Tuesday, March 31, 2015

Plan B - My pillow for March FMQ Challenge

Em, of Em's Scrapbag, calls it a Plan B when you use blocks made for a different purpose in a new project.  I like that.   Here's my Plan B pillow, made for the March FMQ challenge.

March Pillow for FMQ CHallenge

And here's how it started.

The ideaAfter a demo and presentation of improvisational piecing at the Modern Mini-group, I wanted to try something more abstract than my usual.

At the time I had just finished Jenny's Welcome Spring stitchery design and thought I could improvise some borders, so I gathered some fabric scraps that would coordinate.

After playing around a bit, I had created a border that I thought looked interesting on it's own but ... absolutely horrible next to the stitchery.

I considered (and dismissed) a few ideas for using the improvised strip with the stitchery.



My Improvised Border   Ugh


Plan B

And then, Plan B was born.

I put a simple print border around Welcome Spring and combined my improvised border with another fabric and use it was the background for the March FMQ challenge.

I chose option #1:

Use the free FMQ tutorial provided by Patsy, from the 2012 FMQ Challenge, to create a FMQ Pillow adapting her border approach to your pillow design.  To clarify, you get to decide the number size of your pillow, the number of borders you wish to use, as well as which of the designs Patsy shared in this free tutorial, as you feel appropriate.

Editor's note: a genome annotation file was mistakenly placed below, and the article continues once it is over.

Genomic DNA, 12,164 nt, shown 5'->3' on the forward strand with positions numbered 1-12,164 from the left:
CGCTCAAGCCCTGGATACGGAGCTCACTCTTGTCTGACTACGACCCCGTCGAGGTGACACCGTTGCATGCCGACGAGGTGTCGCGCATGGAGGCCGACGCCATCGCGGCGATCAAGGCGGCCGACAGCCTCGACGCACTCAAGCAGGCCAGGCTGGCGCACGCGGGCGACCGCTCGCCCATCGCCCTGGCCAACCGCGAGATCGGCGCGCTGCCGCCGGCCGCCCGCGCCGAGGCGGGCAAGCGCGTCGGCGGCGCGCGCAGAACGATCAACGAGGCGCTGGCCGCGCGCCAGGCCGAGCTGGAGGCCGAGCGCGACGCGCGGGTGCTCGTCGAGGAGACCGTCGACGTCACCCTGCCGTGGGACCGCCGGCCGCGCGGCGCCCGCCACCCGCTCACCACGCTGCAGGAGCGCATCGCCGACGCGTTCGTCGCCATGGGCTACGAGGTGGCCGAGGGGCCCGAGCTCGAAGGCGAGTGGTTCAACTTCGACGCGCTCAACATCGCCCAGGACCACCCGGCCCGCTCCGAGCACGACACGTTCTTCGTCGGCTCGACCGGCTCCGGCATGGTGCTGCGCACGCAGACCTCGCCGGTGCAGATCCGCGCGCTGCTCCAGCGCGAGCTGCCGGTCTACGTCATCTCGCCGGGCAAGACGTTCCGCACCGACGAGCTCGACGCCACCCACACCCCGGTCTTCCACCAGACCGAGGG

It was suggested that we sketch out our plan and practice first, but since this was my Plan B (and dangerously close to the end of the month), I just went for it.  Here are photos (front and back) of the quilting, before it was assembled into a pillow.

Quilted - before assembly into pillow

Quilting from the back

Monday, March 30, 2015

Making String Binding from Small Scraps

Ready to useAmi asked for a tutorial of how I was making the string-pieced binding.

Bonnie wondered why I was using such small pieces when–as I also mentioned in email to others yesterday–there are faster and more efficient ways to make it ...  though, to be honest, this 9-plus yards of binding came together pretty quickly.

I decided to post about my process, answer the questions and ... have a reminder for myself, if I ever want to do this again.

My initial inclination would be to make wider string yardage, like this, and cut the binding strips (on a bias) from it, just like any other fabric. The diamonds that make up the string stars themselves were cut from fabric I made in the same batch as this, during a stash/scraps clean out.

Last year, I made more string fabric yardage (in a more narrow color palette, using width-of-fabric strips) for my Feather Bed quilt.  (I know there's a photo on my blog of that fabric, but cannot find it). It really is the best (and fastest) way to go ...

But since I ONLY needed enough string fabric for a binding, I got the idea to pull strings from my bins of small scraps.  Most of those are smaller than a 10 inch square.   At first I thought I could make a "double wide" piece from which I could cut two binding widths, but ... I soon realized that when those strips are put on a 45 degree angle that an 8 inch strip, with triangles cut from each end to create the angle, resulted in something around 4 inches wide.  My plan was for binding cut at 3 1/2 inches wide for a 1/2-inch wide double fold binding.

If you can make a wider piece of binding fabric using cut yardage or precut jelly rolls, I recommend you consider doing so. 

Being fully committed to using my smaller scraps, here's what I did.

I cut a pile of strips approximately 8-inches long in varying widths. The wider the strip, the longer the strip will need to be–more on that later.